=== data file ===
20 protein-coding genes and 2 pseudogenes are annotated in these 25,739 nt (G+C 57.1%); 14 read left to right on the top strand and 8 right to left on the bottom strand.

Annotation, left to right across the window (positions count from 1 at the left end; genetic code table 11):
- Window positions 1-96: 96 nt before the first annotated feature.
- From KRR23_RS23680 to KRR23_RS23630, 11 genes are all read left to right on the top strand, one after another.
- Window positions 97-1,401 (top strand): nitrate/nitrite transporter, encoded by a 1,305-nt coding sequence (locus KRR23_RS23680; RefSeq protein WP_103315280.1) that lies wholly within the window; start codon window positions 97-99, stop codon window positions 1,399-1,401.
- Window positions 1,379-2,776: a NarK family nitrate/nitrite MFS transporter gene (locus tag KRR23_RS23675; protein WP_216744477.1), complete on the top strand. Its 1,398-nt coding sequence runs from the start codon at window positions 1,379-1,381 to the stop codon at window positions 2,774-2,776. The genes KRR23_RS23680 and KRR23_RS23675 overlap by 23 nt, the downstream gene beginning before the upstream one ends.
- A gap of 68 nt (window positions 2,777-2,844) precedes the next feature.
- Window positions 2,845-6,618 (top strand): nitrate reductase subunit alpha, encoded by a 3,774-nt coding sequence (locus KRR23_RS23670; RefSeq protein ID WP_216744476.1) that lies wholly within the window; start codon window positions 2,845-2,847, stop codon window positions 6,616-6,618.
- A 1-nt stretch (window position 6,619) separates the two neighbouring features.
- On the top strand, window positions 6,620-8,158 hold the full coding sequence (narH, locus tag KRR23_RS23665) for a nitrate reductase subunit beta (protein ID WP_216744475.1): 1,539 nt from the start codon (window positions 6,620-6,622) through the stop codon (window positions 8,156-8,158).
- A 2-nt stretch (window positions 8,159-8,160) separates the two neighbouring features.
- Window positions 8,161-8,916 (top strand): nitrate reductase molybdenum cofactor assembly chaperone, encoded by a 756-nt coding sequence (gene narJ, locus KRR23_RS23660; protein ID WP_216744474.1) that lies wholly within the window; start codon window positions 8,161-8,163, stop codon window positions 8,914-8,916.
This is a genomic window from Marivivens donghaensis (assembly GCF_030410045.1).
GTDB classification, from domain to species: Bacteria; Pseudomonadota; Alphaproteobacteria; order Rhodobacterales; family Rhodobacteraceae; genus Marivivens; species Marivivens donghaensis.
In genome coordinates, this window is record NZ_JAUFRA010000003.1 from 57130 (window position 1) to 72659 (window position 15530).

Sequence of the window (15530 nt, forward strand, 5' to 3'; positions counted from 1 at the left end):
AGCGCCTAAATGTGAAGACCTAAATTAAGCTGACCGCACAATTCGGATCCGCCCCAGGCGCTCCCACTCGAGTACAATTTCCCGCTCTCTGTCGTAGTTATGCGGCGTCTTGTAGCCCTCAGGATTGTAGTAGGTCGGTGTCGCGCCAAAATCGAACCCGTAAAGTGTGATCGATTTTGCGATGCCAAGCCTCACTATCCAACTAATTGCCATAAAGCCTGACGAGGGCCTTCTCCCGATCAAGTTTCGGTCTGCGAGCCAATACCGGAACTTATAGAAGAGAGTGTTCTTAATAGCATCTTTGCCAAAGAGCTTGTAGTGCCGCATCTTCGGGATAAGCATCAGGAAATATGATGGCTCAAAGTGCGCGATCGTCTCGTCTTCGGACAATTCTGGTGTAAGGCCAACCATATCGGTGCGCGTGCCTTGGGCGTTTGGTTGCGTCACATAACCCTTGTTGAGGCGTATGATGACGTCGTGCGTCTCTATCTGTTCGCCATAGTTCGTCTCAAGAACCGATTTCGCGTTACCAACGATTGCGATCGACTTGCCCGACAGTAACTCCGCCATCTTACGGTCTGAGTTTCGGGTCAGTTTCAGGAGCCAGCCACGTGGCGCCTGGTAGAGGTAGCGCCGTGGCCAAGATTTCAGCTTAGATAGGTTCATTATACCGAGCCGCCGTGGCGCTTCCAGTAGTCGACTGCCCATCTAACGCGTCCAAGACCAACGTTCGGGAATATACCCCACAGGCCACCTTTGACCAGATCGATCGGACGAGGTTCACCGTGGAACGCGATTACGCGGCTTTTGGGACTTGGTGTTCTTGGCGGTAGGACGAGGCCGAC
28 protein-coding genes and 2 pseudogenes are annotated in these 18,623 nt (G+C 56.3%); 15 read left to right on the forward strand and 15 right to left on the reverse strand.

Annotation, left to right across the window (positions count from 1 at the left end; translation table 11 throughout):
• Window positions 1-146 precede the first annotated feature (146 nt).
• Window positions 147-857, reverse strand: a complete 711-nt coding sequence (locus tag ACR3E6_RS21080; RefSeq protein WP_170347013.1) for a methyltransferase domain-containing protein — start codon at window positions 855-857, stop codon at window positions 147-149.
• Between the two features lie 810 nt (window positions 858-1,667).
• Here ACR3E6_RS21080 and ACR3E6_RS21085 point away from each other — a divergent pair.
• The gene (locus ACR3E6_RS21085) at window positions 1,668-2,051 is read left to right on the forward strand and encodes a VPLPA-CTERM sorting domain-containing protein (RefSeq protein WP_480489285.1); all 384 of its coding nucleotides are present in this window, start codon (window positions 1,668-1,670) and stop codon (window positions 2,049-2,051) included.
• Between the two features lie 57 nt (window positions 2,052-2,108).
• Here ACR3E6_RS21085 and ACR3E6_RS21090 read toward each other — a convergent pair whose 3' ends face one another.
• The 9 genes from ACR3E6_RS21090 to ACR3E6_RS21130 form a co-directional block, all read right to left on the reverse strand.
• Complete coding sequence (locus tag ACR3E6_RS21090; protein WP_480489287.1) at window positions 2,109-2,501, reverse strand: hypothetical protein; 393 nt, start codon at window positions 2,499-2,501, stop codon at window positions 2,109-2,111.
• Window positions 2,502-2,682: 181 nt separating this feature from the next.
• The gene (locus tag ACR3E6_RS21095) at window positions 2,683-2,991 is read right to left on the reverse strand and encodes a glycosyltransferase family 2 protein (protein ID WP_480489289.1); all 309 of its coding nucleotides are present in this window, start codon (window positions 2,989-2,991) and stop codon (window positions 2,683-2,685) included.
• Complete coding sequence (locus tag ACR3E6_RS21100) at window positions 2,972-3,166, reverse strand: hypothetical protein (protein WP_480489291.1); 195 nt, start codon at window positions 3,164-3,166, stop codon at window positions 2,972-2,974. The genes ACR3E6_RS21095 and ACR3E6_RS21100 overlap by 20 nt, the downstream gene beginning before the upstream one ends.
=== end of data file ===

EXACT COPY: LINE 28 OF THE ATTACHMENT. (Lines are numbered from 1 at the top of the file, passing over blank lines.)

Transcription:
• Complete coding sequence (locus tag ACR3E6_RS21090; protein WP_480489287.1) at window positions 2,109-2,501, reverse strand: hypothetical protein; 393 nt, start codon at window positions 2,499-2,501, stop codon at window positions 2,109-2,111.